quantr writes ""Reports that veteran Hollywood actor Bruce Willis is reportedly looking to take on Apple in a bid to pass on his vast music collection to his children after his death have been disputed. The claims, which were originally reported by The Daily Mail have been debunked by Willis' wife via Twitter.
Emma Hemming has taken to Twitter to pour cold water on the claims made by British media earlier today that her husband Bruce Willis was considering legal action against Apple over the rights to his iTunes account after his death. She said in a tweet that the report made by the Daily Mail is "not a true story."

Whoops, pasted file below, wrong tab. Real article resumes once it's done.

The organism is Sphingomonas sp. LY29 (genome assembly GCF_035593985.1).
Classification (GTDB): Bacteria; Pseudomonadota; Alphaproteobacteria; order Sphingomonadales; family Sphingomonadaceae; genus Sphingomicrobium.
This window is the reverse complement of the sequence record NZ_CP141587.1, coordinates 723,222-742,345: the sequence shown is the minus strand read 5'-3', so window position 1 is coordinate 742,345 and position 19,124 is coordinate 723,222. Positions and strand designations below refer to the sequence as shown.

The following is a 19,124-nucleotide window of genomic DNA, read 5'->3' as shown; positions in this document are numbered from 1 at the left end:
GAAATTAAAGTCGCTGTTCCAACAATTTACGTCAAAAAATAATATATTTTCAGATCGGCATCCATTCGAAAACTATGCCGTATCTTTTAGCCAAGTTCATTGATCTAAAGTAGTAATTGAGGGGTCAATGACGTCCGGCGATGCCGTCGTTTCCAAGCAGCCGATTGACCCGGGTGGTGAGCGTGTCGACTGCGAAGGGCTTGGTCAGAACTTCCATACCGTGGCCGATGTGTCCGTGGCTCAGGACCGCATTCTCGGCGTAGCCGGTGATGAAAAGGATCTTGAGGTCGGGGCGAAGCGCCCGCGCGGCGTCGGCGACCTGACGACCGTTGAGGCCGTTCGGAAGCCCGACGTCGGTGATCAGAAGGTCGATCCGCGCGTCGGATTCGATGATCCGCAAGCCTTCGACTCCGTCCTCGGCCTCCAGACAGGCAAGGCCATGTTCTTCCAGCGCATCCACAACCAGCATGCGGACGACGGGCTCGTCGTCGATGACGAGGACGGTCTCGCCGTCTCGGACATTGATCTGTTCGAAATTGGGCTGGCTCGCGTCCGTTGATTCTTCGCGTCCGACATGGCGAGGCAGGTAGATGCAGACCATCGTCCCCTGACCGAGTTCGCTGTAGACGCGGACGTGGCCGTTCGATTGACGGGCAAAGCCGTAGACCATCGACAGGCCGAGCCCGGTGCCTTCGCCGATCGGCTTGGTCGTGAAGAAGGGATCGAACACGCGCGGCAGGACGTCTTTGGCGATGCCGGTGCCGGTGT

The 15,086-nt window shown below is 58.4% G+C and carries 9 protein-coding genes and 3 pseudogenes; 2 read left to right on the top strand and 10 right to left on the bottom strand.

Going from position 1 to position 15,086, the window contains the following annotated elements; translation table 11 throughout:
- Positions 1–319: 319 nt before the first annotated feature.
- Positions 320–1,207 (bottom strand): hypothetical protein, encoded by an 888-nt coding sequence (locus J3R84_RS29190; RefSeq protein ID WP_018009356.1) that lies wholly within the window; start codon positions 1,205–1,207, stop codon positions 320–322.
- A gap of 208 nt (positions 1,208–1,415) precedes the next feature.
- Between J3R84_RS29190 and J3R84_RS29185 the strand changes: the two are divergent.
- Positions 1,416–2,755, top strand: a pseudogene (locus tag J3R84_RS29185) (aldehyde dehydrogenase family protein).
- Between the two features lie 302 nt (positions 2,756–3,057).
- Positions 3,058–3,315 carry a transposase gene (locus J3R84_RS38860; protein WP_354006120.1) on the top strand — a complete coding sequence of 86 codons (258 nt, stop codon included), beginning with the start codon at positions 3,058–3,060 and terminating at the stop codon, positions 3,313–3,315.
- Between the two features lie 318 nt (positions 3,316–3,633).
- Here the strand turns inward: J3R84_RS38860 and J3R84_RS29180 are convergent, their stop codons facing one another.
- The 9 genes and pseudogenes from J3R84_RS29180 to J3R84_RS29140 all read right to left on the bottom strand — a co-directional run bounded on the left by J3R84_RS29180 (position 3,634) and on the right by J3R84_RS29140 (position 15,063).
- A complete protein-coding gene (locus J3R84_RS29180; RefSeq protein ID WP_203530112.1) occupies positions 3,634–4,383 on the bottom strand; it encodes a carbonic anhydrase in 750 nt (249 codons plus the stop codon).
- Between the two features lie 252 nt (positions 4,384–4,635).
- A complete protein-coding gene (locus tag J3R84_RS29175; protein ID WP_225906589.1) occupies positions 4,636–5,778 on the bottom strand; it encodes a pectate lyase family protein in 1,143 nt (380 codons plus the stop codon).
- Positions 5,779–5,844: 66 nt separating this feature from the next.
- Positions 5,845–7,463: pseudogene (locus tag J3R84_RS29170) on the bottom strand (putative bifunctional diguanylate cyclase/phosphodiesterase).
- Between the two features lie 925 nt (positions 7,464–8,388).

The "Die Hard" star, in between escaping from terrorist captors and blowing things up, has spent thousands on his iTunes collection across a number of iPods and wants to leave it to his children in the event of his death.
Willis was reportedly concerned that the rights to his music collection will be passed back to Apple, entitling his children to nothing. It may have been falsely reported that the actor was looking to set up trusts to act as legal "holders" of the music.
When you download a music track from the iTunes Store, you are in effect renting that contentindefinitely under license. It's not just Apple, however. Retail giant Amazon applies similar terms to its music and e-book store offerings.""
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